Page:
False Flag Theories Fly After Tragedies in U.S. and Great Britain
The United States and Great Britain have both seen high-profile incidents of horrific violence in the last week, and both of those incidents seem to be (at least in part) politically motivated. Last Sunday, Americans learned of a gunman killed 49 people at a gay nightclub in Orlando, Fla. Earlier this week, Great Britain was stunned at the murder of lawmaker Jo Cox, who was stabbed and shot following a meeting with her constituents.
In trying to make sense of the deadly Orlando massacre, Americans have pointed to homophobia, mental illness, gun access and Islamic radicalism as some factors that motivated the shooter, Omar Mateen. Reports have surfaced that as Cox’s alleged killer attacked her, he yelled “Britain first!” — the name of a far-right group with a history of militarized training.
But as the world waits to hear more details about these tragedies, a growing number of people are taking to the internet to propose various “false flag” theories.
The term “false flag,” as explained on Wikipedia, “describes covert operations that are designed to deceive in such a way that the operations appear as though they are being carried out by entities, groups, or nations other than those who actually planned and executed them.”
An abundance of internet conspiracies following a national tragedy is nothing new. Look at the aftermath of the JFK assassination, the terrorist attacks of September 11 and even the Boston Marathon.
In the case of the Orlando shooting, an abundance of false flag theories have begun to spread. The Washington Post took the time to debunk many of them. “[T]o someone who has just dropped everything, hopped a flight to Florida and spent three days interviewing traumatized witnesses,” the Post wrote, “the notion that the whole thing might be made-up is patently ridiculous.”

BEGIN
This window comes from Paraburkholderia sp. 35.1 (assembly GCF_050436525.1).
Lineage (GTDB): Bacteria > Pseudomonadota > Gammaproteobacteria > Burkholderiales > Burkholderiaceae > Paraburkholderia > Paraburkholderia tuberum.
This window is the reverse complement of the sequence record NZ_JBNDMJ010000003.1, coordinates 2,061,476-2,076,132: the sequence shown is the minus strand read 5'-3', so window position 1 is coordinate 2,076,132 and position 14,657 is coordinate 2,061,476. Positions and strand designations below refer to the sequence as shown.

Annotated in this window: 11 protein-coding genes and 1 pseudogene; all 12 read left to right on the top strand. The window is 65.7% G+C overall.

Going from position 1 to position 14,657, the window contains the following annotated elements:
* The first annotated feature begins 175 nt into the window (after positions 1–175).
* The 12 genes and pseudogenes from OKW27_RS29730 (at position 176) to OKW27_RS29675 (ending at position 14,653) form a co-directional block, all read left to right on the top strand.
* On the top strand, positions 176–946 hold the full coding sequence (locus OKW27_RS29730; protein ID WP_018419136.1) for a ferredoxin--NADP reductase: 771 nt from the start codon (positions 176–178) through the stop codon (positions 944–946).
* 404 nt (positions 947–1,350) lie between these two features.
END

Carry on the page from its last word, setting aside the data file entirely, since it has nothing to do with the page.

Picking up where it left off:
As for the tragic death of Jo Cox, the International Business Times breaks down the various “false flag” rumors swirling around social media. “[S]ome supporters of a British exit from the EU are spreading a conspiracy theory that the suspect … is a patsy of pro-EU forces, and that Cox’s murder is a ‘false flag’ aimed at portraying the British right as unhinged and dangerous.”
There are psychological explanations for these sort of responses to tragedy. The New York Times explains:
Economic recessions, terrorist attacks and natural disasters are massive, looming threats, but we have little power over when they occur or how or what happens afterward. In these moments of powerlessness and uncertainty, a part of the brain called the amygdala kicks into action. Paul Whalen, a scientist at Dartmouth College who studies the amygdala, says it doesn’t exactly do anything on its own. Instead, the amygdala jump-starts the rest of the brain into analytical overdrive — prompting repeated reassessments of information in an attempt to create a coherent and understandable narrative, to understand what just happened, what threats still exist and what should be done now. This may be a useful way to understand how, writ large, the brain’s capacity for generating new narratives after shocking events can contribute to so much paranoia in this country.
“If you know the truth and others don’t, that’s one way you can reassert feelings of having agency,” Swami says. It can be comforting to do your own research even if that research is flawed.
Of course, there are also going to be legitimate questions left unanswered after tragic events like the ones mentioned above. For example, there is serious speculation that the FBI failed in several aspects of the Orlando shooting. And it’s always important to keep a critical eye when taking in mainstream media.
Stephen Lewandowsky, a professor of psychology at the University of Bristol, said: “Paradoxically, it is much easier for people to accept the idea of a government conspiracy than it is to believe that it was just a random act. I think that’s what’s driving this, in part—the need to control your fear of random evilness. It’s much a better picture to have an enemy whom you can blame.”
—Posted by Emma NilesWait, before you go…
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